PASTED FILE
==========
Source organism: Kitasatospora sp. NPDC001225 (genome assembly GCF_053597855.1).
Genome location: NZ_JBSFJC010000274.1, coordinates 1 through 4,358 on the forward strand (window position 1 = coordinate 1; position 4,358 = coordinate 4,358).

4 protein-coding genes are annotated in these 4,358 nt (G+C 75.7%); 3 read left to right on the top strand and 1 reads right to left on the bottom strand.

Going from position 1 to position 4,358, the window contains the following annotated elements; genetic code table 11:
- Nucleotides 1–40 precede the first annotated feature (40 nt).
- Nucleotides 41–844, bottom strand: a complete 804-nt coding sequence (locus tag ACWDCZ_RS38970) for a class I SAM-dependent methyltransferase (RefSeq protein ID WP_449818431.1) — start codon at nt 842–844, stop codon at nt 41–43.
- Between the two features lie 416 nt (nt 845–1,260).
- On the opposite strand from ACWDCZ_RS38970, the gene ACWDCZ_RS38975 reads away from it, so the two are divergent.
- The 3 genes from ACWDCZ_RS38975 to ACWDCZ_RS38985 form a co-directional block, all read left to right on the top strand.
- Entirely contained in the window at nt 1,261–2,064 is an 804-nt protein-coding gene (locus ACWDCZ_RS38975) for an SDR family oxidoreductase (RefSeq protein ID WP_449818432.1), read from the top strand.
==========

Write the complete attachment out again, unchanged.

Source organism: Kitasatospora sp. NPDC001225 (genome assembly GCF_053597855.1).
Genome location: NZ_JBSFJC010000274.1, coordinates 1 through 4,358 on the forward strand (window position 1 = coordinate 1; position 4,358 = coordinate 4,358).

4 protein-coding genes are annotated in these 4,358 nt (G+C 75.7%); 3 read left to right on the top strand and 1 reads right to left on the bottom strand.

Going from position 1 to position 4,358, the window contains the following annotated elements; genetic code table 11:
- Nucleotides 1–40 precede the first annotated feature (40 nt).
- Nucleotides 41–844, bottom strand: a complete 804-nt coding sequence (locus tag ACWDCZ_RS38970) for a class I SAM-dependent methyltransferase (RefSeq protein ID WP_449818431.1) — start codon at nt 842–844, stop codon at nt 41–43.
- Between the two features lie 416 nt (nt 845–1,260).
- On the opposite strand from ACWDCZ_RS38970, the gene ACWDCZ_RS38975 reads away from it, so the two are divergent.
- The 3 genes from ACWDCZ_RS38975 to ACWDCZ_RS38985 form a co-directional block, all read left to right on the top strand.
- Entirely contained in the window at nt 1,261–2,064 is an 804-nt protein-coding gene (locus ACWDCZ_RS38975) for an SDR family oxidoreductase (RefSeq protein ID WP_449818432.1), read from the top strand.